Northern Ireland news

PLATFORM: Leo Varadkar's Eight Amendment decision could backfire

Quintin Oliver and Matt Qvortrup
Matt Qvortrup and Quintin Oliver

"C’mon get off it!” and “what do you know about southern politics anyway?” It was almost two decades ago when we were met with these derisory comments, after we had the audacity to suggest that the referendum on the Nice Treaty No 1 would be lost. The same with Lisbon 1.

Our boldness was to come up with a single prediction that (broadly) holds true for all referendums across western democracies. It is this: two-thirds of the ‘don’t knows’ tend to vote ‘No’.

Back then the polls suggested a slender but still significant lead for the proponents of the aforementioned treaties but a large number of ‘don’t knows’ were still reported. The lead was almost ten percent. But this lead was not translated into victory on polling day. In the end – as we predicted – the ‘nays’ had it.

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Late last week, an Irish Times IPSOS Poll found that 58 per cent would vote for the repeal of the eighth amendment, but that seventeen percent were undecided:

Based on our rule of thumb, that would give the nay-sayers a slender majority of 52 per cent on polling day.

Of course, politics is not an exact science like physics, but predicting the outcome of referendums is a good deal closer to the scientific ideal than many people acknowledge. Indeed, one of the authors predicted the correct outcome of the Brexit referendum four months before the vote in 2016

So why is there an overwhelming risk – or chance – that the opponents of abortion will win the referendum?

The reasons are complex but predictable. As an overall tendency, voters tend to follow the adage, ‘if in doubt, vote no’. We know what we got but not what we get. Change is always a cause for anxiety and in a climate of claim and counter-claim, it is easy to sow doubt, as the opponents will demonstrate with vigour in the final week.

The risk (or chance) of this happening is stronger if the government has been in office for a long time. If a government has been recently elected, it is likely to get the benefit of the doubt. Remember Harold Wilson’s successful campaign to remain in the then EEC in 1975, shortly after his narrow October 1974 election success? Tony Blair in Scotland and Wales over the first phase of devolution in 1997, after his triumph of May?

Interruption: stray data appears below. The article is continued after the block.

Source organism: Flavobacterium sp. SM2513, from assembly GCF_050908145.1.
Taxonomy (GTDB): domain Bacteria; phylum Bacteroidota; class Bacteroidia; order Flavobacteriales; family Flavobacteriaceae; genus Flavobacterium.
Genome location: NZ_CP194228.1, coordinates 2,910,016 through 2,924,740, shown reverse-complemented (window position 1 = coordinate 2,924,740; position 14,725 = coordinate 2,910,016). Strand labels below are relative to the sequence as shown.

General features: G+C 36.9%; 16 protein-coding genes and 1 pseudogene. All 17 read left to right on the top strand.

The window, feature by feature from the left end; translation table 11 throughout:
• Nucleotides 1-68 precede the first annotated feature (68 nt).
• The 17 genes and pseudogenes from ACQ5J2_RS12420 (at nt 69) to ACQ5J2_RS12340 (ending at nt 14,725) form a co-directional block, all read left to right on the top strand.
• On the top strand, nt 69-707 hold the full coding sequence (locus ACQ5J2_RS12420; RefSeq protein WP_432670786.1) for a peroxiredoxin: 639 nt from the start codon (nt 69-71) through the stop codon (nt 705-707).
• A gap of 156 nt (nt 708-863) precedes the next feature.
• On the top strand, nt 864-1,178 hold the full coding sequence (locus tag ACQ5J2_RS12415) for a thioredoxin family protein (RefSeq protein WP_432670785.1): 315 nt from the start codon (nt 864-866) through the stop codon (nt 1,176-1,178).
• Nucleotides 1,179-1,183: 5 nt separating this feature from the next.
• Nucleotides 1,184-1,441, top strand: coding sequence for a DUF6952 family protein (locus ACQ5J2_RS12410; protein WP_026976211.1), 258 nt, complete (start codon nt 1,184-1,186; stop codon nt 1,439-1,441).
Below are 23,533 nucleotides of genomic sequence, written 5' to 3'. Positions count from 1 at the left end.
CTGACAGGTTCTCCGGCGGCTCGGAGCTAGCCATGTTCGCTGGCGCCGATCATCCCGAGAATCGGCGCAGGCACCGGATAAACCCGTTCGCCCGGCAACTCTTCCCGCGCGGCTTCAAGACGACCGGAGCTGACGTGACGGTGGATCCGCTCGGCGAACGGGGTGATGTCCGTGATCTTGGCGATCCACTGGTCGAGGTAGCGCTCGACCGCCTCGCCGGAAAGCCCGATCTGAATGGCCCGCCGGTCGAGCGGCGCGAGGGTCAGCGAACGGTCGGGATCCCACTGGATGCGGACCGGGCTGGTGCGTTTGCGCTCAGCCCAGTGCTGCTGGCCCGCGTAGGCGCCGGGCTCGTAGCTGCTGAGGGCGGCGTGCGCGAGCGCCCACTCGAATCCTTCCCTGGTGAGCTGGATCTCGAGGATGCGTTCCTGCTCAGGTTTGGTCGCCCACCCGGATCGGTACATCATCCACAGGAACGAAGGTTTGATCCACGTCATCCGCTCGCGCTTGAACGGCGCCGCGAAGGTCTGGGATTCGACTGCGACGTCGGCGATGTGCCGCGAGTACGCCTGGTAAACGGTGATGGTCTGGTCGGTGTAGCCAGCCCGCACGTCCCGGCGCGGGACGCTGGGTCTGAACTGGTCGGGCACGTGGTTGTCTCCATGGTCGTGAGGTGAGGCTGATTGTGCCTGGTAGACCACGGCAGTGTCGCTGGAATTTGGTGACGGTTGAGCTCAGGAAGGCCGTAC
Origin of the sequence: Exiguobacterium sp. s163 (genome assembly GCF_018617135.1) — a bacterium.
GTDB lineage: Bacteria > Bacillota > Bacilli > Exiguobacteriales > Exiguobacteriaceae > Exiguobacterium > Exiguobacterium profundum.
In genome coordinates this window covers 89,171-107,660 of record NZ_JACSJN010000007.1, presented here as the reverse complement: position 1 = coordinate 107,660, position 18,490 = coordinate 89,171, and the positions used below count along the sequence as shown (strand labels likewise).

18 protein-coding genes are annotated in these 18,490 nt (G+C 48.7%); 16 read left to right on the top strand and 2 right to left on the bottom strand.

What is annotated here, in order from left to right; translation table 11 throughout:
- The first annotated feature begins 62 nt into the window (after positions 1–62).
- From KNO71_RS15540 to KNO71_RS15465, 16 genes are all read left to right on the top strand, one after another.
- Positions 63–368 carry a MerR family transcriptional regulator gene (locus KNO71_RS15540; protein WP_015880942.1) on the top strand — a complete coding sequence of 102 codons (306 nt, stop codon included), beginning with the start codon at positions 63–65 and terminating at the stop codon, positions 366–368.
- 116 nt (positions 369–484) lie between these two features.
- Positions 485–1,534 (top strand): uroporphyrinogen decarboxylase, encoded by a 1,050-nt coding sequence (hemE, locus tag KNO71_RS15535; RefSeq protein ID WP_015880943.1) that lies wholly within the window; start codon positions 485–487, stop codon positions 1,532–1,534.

But to govern is to antagonise. Many – indeed most – referendums are lost if the government has been in office for a long time. This is what happened for David Cameron in the United Kingdom. Having been in office for six years, the Conservative Prime Minister’s trustworthiness was eroded by broken promises.

In such an environment, it is hard to counter the more or less fanciful claims that characterise referendum campaigns.

Having been in office since 2011, Fine Gael is in many ways in the same position as the Conservatives were in Britain in 2016. Whatever they say can be countered by the response, ‘there they go again” or ‘why should we trust them now?’

So the risk – or chance – that they and the ‘yes-side’ may lose the referendum is less about abortion than it is about the government.

That is one of the problems with referendums; they are not just about the issue at hand; voters often base their decision on their trust or distrust in the government. The decision to call a referendum can backfire spectacularly. Maybe Dr Leo Varadkar will soon regret he reopened the abortion issue, just like David Cameron regretted the Brexit referendum.

:: Matt Qvortrup is author of Government by Referendum, professor of political science at Coventry University and a ‘world’s leading expert on referendums’ (BBC); Quintin Oliver is director of Stratagem International. He ran the 1998 YES Campaign on the Good Friday Agreement and has advised on many referenda across the world.

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